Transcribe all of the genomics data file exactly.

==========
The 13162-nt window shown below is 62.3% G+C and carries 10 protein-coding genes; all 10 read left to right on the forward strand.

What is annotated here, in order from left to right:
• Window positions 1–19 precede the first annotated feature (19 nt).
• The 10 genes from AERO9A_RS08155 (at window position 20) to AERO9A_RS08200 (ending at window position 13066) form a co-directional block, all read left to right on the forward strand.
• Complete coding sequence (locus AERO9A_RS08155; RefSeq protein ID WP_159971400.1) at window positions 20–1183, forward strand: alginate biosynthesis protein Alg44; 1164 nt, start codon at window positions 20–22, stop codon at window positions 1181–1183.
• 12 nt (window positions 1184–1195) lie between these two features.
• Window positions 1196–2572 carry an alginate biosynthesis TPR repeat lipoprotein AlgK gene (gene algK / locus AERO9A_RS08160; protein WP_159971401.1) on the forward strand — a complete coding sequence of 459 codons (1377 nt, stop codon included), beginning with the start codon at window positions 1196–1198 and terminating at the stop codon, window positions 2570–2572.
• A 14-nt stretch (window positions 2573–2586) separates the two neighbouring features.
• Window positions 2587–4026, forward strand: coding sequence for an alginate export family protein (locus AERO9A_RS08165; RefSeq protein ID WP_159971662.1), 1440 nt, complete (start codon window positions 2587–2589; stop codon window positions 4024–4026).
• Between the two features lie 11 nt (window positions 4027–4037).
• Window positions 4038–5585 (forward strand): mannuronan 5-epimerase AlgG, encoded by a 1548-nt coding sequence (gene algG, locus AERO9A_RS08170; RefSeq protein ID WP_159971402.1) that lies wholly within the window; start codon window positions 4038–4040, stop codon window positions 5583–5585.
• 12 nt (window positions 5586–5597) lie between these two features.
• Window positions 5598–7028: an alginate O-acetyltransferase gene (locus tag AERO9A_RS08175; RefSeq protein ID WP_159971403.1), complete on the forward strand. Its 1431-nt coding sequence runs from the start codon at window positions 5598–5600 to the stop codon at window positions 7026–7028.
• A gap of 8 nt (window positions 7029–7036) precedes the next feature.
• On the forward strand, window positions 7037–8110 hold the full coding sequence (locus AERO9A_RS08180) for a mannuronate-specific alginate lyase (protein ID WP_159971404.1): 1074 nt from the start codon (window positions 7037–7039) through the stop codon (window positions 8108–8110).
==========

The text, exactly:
The 13162-nt window shown below is 62.3% G+C and carries 10 protein-coding genes; all 10 read left to right on the forward strand.

What is annotated here, in order from left to right:
• Window positions 1–19 precede the first annotated feature (19 nt).
• The 10 genes from AERO9A_RS08155 (at window position 20) to AERO9A_RS08200 (ending at window position 13066) form a co-directional block, all read left to right on the forward strand.
• Complete coding sequence (locus AERO9A_RS08155; RefSeq protein ID WP_159971400.1) at window positions 20–1183, forward strand: alginate biosynthesis protein Alg44; 1164 nt, start codon at window positions 20–22, stop codon at window positions 1181–1183.
• 12 nt (window positions 1184–1195) lie between these two features.
• Window positions 1196–2572 carry an alginate biosynthesis TPR repeat lipoprotein AlgK gene (gene algK / locus AERO9A_RS08160; protein WP_159971401.1) on the forward strand — a complete coding sequence of 459 codons (1377 nt, stop codon included), beginning with the start codon at window positions 1196–1198 and terminating at the stop codon, window positions 2570–2572.
• A 14-nt stretch (window positions 2573–2586) separates the two neighbouring features.
• Window positions 2587–4026, forward strand: coding sequence for an alginate export family protein (locus AERO9A_RS08165; RefSeq protein ID WP_159971662.1), 1440 nt, complete (start codon window positions 2587–2589; stop codon window positions 4024–4026).
• Between the two features lie 11 nt (window positions 4027–4037).
• Window positions 4038–5585 (forward strand): mannuronan 5-epimerase AlgG, encoded by a 1548-nt coding sequence (gene algG, locus AERO9A_RS08170; RefSeq protein ID WP_159971402.1) that lies wholly within the window; start codon window positions 4038–4040, stop codon window positions 5583–5585.
• 12 nt (window positions 5586–5597) lie between these two features.
• Window positions 5598–7028: an alginate O-acetyltransferase gene (locus tag AERO9A_RS08175; RefSeq protein ID WP_159971403.1), complete on the forward strand. Its 1431-nt coding sequence runs from the start codon at window positions 5598–5600 to the stop codon at window positions 7026–7028.
• A gap of 8 nt (window positions 7029–7036) precedes the next feature.
• On the forward strand, window positions 7037–8110 hold the full coding sequence (locus AERO9A_RS08180) for a mannuronate-specific alginate lyase (protein ID WP_159971404.1): 1074 nt from the start codon (window positions 7037–7039) through the stop codon (window positions 8108–8110).